Select Committee on Transport, Local Government and the Regions Appendices to the Minutes of Evidence


Memorandum by Howard Robert Hoare (CHT 02)

RAIL FREIGHT AND THE CHANNEL TUNNEL THE TRAIN DRIVERS PERSPECTIVE

  I welcome the opportunity to be able to put my thoughts before the Committee. I have laid them out in numbered paragraphs in no particular order of importance.

  Before writing this report I sought the opinions of my colleagues and they all gave me their support.

  1.  I am a train driver at Dollands Moor. I am employed by English Welsh and Scottish International Railway (EWS Int.) I am also one of the drivers local representatives and Trade Union Official (ASLEF) Branch Secretary. I started work as trainee train driver in 1974, and I have been driving freight trains through the channel tunnel since 1996.

  2.  I have grave concerns about the deteriorating conditions that I have to work under whilst carrying out my duties in the Frethun freight yard, in Calais. The asylum seekers roam around the yard day and night without any apparent fear for their safety walking in front and alongside moving trains.

  3.  There have been recorded instants where asylum seekers have stood in the path of a train as it has left the yard causing the driver to make an emergency brake application, when the train stopped it was "swarmed" by asylum seekers who had climbed over the fence.

  4.  My members are concerned that as the asylum seekers become more desperate they will resort to further extreme measures, maybe trying to force entry into the cab of the locomotive. Although we keep all locomotive doors locked, there are times when we have to walk around the outside of the loco. (Two locos coupled together, examine loco. for faults etc) in the yard surrounded by these people. A driver has been offered a "stack" of dollars to take him and his colleagues to England. Another driver has found asylum seekers sitting on the buffers between a pair of locomotives.

  5.  I have recently been in a position of some apprehension. It was 02.00 in the morning I was waiting on my locomotive for the train I was to work to England to be made ready. I was waiting on a line which runs adjacent to the much photographed and filmed inadequate fence. Asylum seekers were climbing over the fence, sitting on top of the fence, standing around in large groups, waiting for an opportunity to board my train after the loco had been coupled. I had to wait for approximately two hours, with all this activity around me becoming increasingly paranoid as to whether every unusual noise was someone trying to enter the loco cab.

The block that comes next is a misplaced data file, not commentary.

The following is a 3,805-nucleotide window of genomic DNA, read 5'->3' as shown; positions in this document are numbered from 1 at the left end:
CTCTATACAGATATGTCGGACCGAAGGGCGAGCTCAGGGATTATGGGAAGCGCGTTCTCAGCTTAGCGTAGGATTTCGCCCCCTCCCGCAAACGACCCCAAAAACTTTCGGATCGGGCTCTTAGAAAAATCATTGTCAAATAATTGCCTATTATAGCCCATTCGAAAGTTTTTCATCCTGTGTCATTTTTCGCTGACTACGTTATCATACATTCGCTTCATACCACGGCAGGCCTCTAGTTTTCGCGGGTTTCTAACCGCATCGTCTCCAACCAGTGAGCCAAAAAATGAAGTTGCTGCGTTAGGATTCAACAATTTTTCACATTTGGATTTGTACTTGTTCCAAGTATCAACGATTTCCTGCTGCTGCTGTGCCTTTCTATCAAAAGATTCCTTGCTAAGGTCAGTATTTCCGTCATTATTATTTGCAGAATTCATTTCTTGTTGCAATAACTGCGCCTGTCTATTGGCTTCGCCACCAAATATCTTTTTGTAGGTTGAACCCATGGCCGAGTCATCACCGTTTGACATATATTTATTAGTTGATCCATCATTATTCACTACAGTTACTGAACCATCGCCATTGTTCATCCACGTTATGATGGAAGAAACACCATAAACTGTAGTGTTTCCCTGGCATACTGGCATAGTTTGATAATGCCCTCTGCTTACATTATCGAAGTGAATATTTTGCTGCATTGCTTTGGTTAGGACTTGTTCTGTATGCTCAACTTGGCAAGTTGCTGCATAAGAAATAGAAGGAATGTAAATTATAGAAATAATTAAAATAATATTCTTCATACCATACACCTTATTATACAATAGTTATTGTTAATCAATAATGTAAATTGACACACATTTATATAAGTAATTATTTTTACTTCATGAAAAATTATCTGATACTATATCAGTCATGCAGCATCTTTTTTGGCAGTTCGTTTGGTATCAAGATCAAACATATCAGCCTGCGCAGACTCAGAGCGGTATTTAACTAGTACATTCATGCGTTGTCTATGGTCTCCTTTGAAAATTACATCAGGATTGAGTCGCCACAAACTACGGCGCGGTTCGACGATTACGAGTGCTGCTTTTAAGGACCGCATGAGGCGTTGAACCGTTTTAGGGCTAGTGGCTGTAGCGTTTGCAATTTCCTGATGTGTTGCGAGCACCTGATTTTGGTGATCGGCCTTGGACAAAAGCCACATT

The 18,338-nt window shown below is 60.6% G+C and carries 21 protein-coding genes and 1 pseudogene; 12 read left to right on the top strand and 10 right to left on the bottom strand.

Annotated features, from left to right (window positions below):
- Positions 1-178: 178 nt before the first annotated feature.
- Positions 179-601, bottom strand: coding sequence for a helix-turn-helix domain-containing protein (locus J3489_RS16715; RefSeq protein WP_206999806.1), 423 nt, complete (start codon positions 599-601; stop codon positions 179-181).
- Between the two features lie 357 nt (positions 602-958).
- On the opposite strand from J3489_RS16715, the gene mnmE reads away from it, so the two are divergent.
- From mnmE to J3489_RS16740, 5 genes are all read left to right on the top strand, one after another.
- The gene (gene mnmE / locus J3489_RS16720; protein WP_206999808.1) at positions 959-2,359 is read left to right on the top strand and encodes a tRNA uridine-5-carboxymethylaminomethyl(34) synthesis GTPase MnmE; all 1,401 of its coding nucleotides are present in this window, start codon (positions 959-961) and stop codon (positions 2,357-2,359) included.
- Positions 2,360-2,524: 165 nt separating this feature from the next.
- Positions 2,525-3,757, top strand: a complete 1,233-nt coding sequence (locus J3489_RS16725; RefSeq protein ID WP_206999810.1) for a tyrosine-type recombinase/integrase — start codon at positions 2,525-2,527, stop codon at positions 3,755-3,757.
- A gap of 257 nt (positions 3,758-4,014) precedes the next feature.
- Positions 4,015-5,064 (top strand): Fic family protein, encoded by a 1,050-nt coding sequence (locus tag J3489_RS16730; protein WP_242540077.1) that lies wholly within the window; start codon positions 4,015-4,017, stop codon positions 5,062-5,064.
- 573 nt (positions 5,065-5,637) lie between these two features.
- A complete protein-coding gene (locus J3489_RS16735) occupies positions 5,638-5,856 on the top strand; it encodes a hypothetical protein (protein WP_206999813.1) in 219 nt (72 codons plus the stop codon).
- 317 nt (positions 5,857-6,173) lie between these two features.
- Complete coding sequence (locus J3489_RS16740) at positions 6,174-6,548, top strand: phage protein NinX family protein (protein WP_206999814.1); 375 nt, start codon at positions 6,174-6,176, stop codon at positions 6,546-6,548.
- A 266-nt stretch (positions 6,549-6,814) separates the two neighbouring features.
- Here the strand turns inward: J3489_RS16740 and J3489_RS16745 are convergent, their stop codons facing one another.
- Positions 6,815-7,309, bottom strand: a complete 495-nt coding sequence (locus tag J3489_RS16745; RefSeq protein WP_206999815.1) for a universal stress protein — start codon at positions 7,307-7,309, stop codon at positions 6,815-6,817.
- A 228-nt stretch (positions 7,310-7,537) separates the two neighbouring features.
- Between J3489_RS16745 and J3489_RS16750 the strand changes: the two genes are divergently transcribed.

6.  In October 1997 I was the driver of a train that knocked down and killed two young men on a foot crossing. It was 05.25 on a foggy Saturday morning. I know what it's like to be involved in a fatality, every day when we are driving trains in France we are faced with this scene as a real possibility. If this were to happen we would find ourselves in a country where we don't speak the language or have any idea of the legal consequences. It's this and many other problems of driving trains in France in the current climate that's making my job increasingly stressful.

  7.  We have recently had an Occupational Health Nurse visit Dollands Moor Depot, her time was limited and she only managed to see a few people. One of these drivers has been removed from train driving duties in France until he has received adequate counselling. Two more are to be reviewed in one month's time.

  8.  If our experiences were to be repeated anywhere else on the BR/Railtrack network drivers would refuse to work under such conditions. I think one of the reasons we persevere, is because we do not wish to jeopardize further the dire financial position EWS Int. is in by refusing to work the few trains that are left running.

  9.  We are aware that EWS management at all levels has been very supportive in maintaining jobs at Dollands Moor. I wish I could say the same about the British Government. They do not appear to have shown any interest in our plight, we feel very isolated at Dollands Moor and can only hope the Government give these problems the importance they deserve.

May 2002


 
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